In the absence of a coherent effort by payment processors to bar white nationalists from their platforms, outside groups and individuals have launched their own campaigns to pressure these companies to act.
In early 2017, Color of Change, a racial justice organization, started quietly reaching out to financial service companies to offer assistance in identifying hate groups and denying them service. PayPal was the only company they reached out to that accepted the offer, Brandi Collins, the media justice director at Color of Change, said in an interview. The portal banned about three dozen organizations after the Southern Poverty Law Center identified it as an “integral” fundraising tool for the white nationalists who planned the Charlottesville rally. PayPal also cut off several hate groups included on a “blood money” list compiled by Color of Change.
After the Charlottesville rally, Color of Change went public with its “blood money list,” a catalog of platforms that provided financial services to hate groups. That got the companies’ attention: They bombarded Color of Change with calls asking how they could avoid being publicly associated with neo-Nazis, Collins said.
Another activist, an anonymous user called @deplatformhate, tweets almost daily to the heads of financial service companies to ask why they do business with neo-Nazis. The Twitter user requested anonymity because of the sensitive nature of the work. The account has fewer than 500 followers but appears to have already scored several wins: Spencer, Cantwell, former KKK grand wizard David Duke, and the neo-Nazi groups Atomwaffen and Identity Evropa were booted from various financial services platforms after @deplatformhate intervened.
In a private Twitter conversation with @deplatformhate, Dietzel, the CEO of Anedot, was frank about why his company isn’t more proactive in screening racists: He doesn’t think it’s a big issue, and he doesn’t know much about the subject.
Last month, @deplatformhate messaged Dietzel to let him know that Gibson, the Patriot Prayer leader, was using Anedot to raise money ahead of a rally in Portland, Oregon. “He’s part of proud boys and patriot prayer and all those idiots,” @deplatformhate told Dietzel.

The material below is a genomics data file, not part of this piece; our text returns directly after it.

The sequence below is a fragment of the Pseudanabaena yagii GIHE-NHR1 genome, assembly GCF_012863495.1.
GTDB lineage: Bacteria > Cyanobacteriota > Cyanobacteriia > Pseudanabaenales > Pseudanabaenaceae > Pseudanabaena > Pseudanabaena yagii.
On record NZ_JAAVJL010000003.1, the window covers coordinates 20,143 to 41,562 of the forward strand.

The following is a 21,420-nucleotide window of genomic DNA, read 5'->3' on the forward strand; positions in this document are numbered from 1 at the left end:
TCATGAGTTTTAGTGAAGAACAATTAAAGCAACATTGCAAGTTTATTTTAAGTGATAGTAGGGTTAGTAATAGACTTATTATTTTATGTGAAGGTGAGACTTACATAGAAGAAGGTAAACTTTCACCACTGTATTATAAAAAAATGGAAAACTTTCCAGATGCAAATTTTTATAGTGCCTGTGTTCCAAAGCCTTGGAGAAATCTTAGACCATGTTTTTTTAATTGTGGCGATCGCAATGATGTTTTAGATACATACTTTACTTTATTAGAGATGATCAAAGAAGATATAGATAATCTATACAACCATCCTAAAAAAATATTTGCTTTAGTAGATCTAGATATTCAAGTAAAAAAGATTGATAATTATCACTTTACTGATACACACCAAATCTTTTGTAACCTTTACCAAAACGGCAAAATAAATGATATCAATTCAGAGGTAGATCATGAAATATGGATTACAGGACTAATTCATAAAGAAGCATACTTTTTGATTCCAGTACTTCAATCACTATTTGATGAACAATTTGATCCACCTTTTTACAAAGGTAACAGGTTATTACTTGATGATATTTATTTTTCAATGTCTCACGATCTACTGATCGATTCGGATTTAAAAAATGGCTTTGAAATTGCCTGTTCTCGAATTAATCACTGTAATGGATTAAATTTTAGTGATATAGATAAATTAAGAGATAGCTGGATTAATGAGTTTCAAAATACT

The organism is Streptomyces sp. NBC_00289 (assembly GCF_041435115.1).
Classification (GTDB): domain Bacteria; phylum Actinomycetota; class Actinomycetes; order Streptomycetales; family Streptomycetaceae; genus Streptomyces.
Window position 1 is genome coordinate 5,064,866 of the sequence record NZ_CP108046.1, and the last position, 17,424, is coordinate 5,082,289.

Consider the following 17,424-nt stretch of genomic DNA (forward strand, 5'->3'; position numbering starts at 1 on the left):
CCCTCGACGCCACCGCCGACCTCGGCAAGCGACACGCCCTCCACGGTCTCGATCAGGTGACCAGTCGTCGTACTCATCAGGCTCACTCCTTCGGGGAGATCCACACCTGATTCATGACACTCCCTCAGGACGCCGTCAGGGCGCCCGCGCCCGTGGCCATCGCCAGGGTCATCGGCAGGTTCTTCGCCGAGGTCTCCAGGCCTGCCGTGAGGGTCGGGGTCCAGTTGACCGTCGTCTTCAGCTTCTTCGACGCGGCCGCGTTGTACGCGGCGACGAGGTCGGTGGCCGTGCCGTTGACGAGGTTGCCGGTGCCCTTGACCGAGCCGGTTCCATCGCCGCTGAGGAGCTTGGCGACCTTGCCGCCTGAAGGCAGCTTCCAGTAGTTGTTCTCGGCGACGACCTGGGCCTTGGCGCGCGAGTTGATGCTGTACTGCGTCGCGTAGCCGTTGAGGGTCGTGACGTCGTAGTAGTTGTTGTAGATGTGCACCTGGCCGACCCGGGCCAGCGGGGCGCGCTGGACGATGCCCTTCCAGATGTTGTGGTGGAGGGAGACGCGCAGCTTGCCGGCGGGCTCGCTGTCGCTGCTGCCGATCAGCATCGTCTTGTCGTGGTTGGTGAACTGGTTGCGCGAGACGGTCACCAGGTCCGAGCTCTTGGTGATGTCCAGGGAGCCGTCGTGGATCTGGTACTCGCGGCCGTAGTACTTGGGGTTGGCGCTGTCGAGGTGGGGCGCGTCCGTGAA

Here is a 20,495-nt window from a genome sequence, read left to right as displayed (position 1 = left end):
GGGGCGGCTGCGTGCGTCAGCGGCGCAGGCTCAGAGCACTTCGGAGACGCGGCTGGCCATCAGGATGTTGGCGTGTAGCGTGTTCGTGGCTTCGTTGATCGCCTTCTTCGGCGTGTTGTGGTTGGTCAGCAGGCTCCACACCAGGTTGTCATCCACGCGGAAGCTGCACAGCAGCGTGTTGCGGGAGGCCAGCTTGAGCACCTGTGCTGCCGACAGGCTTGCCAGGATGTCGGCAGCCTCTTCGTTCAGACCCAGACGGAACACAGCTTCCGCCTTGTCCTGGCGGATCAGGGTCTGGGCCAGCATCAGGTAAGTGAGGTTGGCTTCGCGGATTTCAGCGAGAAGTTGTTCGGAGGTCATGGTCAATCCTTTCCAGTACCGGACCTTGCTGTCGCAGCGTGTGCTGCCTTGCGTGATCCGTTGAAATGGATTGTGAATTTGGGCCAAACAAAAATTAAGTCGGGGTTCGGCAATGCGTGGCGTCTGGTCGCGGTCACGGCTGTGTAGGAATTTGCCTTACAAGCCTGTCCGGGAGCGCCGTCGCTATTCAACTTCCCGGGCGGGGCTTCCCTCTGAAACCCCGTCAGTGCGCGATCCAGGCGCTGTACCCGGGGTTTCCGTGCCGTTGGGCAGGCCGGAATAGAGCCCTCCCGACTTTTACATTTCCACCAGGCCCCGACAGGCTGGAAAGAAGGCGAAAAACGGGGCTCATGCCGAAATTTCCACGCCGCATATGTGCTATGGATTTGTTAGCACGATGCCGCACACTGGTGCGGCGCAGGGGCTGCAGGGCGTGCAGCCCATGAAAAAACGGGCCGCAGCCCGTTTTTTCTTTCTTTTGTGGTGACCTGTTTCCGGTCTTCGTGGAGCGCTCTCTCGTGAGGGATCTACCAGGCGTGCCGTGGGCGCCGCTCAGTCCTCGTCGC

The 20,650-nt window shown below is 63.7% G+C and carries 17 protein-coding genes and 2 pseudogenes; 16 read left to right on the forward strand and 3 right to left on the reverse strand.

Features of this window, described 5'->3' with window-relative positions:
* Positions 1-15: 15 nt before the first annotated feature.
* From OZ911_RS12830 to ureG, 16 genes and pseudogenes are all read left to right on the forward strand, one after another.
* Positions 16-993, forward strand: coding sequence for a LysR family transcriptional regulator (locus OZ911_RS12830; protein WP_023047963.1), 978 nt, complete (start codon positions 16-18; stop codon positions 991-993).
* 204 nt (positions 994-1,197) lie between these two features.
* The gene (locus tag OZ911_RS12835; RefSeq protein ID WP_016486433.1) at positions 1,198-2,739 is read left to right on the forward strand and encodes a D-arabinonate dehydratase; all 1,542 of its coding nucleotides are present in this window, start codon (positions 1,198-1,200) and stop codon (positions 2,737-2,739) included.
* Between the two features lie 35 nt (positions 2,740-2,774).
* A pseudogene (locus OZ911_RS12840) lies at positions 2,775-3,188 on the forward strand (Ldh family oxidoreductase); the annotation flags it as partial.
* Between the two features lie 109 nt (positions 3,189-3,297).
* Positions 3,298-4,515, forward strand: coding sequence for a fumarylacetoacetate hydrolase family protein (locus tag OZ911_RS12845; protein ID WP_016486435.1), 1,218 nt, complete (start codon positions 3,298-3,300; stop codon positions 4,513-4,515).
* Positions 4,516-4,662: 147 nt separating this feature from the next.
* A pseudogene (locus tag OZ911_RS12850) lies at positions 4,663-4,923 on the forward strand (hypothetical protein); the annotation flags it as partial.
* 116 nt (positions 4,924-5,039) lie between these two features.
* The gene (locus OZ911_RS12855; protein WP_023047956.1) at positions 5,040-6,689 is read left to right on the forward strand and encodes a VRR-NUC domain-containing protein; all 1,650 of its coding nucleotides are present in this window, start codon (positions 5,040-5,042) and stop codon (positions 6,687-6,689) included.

“Whoa bro look just because you disagree with people doesn’t mean they are idiots,” Dietzel wrote back. “Don’t spread hate. The only thing that beats hate is love.”
When @deplatformhate asked Dietzel if he would feel guilty if he discovered that Anedot was used to raise money for the Charlottesville rally last year, Dietzel responded, “You are referencing something that wasn’t one-sided (forgive me I don’t know all the details surrounding the cville events).
“Riots always have two sides,” Dietzel continued. “One side is violent and the other side is violated. The violated can then turn to violence as well.”
He declined to comment on his conversation with @deplatformhate.
It’s unlikely that the CEO of a fundraising platform would cite ignorance as an excuse for aiding Muslim extremists, Collins said.
“Some of the passing of the buck, saying, ‘We can’t keep track of everyone,’ so are you saying you have a lot of members of al Qaeda selling T-shirts on your platform?” Collins said. “I doubt it.”
UPDATE: While Square initially declined to comment at the time this story was published, a spokeswoman for the company contacted HuffPost on Feb. 22 to note that it does not currently work with the groups mentioned in this story. “Square’s Terms of Service prohibit the use of its platform for hate,” Square spokeswoman Samantha Verdile wrote in an email. “When we determine accounts violate our terms of service, we take swift action. We do not currently process for the groups listed in the article.” Citing company policy, Verdile declined to specify whether Square ever had processed for those groups in the past.